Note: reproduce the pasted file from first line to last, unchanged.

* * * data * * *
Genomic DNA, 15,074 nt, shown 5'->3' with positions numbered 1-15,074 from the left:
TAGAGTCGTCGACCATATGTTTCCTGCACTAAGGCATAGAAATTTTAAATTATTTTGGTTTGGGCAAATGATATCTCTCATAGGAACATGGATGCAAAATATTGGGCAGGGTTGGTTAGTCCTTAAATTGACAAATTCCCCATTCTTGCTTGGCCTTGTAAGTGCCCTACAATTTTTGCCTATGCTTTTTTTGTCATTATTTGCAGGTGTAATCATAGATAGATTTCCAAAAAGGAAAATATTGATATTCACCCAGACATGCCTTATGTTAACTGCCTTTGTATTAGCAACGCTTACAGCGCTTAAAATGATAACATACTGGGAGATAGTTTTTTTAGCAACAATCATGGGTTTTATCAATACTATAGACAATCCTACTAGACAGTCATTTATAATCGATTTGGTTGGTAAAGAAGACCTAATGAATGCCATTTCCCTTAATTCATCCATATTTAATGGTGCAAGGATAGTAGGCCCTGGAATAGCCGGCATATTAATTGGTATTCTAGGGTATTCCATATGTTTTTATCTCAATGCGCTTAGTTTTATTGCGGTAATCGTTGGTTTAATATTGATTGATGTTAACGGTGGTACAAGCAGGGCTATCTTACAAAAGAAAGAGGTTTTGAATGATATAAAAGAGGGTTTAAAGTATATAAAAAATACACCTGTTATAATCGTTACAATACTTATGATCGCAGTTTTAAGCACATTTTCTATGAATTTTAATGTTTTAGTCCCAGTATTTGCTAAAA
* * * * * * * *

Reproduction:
Genomic DNA, 15,074 nt, shown 5'->3' with positions numbered 1-15,074 from the left:
TAGAGTCGTCGACCATATGTTTCCTGCACTAAGGCATAGAAATTTTAAATTATTTTGGTTTGGGCAAATGATATCTCTCATAGGAACATGGATGCAAAATATTGGGCAGGGTTGGTTAGTCCTTAAATTGACAAATTCCCCATTCTTGCTTGGCCTTGTAAGTGCCCTACAATTTTTGCCTATGCTTTTTTTGTCATTATTTGCAGGTGTAATCATAGATAGATTTCCAAAAAGGAAAATATTGATATTCACCCAGACATGCCTTATGTTAACTGCCTTTGTATTAGCAACGCTTACAGCGCTTAAAATGATAACATACTGGGAGATAGTTTTTTTAGCAACAATCATGGGTTTTATCAATACTATAGACAATCCTACTAGACAGTCATTTATAATCGATTTGGTTGGTAAAGAAGACCTAATGAATGCCATTTCCCTTAATTCATCCATATTTAATGGTGCAAGGATAGTAGGCCCTGGAATAGCCGGCATATTAATTGGTATTCTAGGGTATTCCATATGTTTTTATCTCAATGCGCTTAGTTTTATTGCGGTAATCGTTGGTTTAATATTGATTGATGTTAACGGTGGTACAAGCAGGGCTATCTTACAAAAGAAAGAGGTTTTGAATGATATAAAAGAGGGTTTAAAGTATATAAAAAATACACCTGTTATAATCGTTACAATACTTATGATCGCAGTTTTAAGCACATTTTCTATGAATTTTAATGTTTTAGTCCCAGTATTTGCTAAAA